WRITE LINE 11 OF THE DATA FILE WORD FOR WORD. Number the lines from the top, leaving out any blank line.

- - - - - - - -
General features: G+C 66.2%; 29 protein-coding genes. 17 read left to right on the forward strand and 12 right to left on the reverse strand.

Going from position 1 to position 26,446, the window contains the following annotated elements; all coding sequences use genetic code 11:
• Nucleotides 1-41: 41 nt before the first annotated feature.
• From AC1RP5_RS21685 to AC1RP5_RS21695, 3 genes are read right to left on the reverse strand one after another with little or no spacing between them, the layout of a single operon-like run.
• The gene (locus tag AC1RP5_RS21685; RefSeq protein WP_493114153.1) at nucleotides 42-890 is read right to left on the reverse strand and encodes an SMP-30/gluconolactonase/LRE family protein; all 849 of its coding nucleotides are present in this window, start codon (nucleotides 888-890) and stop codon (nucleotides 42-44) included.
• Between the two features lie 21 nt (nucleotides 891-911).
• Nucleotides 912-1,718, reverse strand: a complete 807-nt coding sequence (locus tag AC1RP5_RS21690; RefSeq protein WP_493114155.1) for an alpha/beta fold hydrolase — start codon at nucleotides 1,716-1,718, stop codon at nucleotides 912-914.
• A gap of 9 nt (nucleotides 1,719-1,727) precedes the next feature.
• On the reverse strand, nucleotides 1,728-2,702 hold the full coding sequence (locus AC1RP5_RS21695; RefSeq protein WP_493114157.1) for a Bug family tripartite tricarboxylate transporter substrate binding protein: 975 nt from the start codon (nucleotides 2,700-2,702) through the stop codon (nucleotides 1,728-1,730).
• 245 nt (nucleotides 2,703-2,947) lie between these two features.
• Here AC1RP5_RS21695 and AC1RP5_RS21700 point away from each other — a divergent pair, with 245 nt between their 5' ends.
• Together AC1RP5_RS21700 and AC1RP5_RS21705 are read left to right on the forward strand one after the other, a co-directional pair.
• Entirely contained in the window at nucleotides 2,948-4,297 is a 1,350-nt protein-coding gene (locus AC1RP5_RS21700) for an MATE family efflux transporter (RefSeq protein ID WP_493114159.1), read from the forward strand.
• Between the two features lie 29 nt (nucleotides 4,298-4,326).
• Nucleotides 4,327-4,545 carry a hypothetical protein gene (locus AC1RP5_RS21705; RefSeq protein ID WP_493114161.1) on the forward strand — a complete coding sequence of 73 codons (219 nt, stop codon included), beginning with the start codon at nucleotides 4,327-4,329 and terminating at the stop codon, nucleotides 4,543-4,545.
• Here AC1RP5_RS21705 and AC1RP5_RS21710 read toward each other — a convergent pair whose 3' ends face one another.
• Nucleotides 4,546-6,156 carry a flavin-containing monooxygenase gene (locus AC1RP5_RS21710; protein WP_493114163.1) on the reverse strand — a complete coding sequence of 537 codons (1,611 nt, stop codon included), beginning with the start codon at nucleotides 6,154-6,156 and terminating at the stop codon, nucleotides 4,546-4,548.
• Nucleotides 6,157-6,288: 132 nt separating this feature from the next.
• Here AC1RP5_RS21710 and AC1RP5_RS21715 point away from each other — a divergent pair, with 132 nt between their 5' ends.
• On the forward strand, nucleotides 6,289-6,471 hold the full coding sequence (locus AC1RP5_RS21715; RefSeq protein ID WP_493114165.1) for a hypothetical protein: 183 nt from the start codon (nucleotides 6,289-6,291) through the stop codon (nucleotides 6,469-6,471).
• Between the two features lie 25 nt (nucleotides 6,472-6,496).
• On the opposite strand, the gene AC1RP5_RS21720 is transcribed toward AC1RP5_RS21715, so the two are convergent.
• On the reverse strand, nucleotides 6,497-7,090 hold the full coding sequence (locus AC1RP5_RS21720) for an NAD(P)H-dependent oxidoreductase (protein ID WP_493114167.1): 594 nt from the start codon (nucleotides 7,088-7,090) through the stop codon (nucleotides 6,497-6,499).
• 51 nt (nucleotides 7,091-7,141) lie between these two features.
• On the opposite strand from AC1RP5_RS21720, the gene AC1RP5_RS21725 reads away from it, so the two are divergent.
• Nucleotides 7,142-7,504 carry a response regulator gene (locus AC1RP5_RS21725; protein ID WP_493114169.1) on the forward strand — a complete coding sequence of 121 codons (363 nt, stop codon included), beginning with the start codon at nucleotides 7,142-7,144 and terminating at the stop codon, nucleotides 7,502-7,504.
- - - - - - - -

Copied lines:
• Here AC1RP5_RS21695 and AC1RP5_RS21700 point away from each other — a divergent pair, with 245 nt between their 5' ends.